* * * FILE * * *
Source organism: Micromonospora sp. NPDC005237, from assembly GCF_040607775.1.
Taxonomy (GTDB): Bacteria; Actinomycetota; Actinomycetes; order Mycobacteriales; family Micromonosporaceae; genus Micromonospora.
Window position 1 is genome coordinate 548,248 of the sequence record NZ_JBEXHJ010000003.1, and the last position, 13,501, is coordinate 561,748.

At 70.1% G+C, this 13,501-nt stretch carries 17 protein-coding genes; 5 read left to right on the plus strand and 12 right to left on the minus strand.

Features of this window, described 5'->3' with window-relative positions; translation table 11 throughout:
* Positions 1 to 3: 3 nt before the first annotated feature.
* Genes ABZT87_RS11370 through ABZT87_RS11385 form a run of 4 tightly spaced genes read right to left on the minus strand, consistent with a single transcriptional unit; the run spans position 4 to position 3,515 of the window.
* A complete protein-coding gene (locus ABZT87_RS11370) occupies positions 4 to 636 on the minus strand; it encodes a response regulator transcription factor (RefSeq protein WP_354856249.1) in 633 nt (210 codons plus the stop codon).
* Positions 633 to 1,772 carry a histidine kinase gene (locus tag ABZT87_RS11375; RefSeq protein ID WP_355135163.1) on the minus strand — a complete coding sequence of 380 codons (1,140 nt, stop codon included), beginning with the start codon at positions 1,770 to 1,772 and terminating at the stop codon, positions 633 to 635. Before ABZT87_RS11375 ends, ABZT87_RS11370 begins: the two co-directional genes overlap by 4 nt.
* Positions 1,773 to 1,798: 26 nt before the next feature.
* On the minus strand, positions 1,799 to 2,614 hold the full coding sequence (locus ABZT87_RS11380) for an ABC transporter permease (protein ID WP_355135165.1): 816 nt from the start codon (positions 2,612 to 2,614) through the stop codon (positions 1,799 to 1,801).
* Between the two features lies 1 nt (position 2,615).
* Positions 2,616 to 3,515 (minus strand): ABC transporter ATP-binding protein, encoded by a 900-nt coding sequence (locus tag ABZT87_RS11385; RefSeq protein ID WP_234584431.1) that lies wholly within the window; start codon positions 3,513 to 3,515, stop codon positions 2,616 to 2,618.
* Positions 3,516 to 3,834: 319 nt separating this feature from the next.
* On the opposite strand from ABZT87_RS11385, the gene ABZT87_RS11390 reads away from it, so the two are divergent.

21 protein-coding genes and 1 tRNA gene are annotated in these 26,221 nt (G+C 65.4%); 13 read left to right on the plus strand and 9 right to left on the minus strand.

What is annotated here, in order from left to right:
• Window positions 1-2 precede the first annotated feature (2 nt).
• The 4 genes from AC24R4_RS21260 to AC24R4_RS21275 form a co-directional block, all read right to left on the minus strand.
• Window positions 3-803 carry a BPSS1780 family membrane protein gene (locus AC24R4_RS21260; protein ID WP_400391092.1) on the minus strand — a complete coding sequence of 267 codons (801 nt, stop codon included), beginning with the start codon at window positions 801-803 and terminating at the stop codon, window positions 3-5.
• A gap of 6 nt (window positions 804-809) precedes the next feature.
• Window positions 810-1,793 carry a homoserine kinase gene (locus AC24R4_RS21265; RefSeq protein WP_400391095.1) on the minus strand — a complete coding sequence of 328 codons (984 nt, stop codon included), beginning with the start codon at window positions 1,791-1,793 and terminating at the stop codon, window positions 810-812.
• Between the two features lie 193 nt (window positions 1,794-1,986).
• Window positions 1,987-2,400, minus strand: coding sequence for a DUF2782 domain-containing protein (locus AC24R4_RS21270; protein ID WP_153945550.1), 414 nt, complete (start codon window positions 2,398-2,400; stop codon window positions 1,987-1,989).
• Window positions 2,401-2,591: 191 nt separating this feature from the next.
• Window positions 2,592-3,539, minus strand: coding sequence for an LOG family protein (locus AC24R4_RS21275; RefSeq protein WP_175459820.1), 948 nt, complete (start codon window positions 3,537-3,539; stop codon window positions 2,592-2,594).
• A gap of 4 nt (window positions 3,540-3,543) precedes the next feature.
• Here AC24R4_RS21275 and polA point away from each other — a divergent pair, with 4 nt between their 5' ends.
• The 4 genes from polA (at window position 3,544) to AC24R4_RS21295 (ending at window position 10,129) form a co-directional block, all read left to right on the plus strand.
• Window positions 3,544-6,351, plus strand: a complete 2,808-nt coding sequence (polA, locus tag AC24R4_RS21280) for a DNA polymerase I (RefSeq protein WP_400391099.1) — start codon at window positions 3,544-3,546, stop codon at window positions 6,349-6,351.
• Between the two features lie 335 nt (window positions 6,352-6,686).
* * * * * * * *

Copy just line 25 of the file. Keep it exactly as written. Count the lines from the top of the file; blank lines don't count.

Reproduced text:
• Window positions 2,401-2,591: 191 nt separating this feature from the next.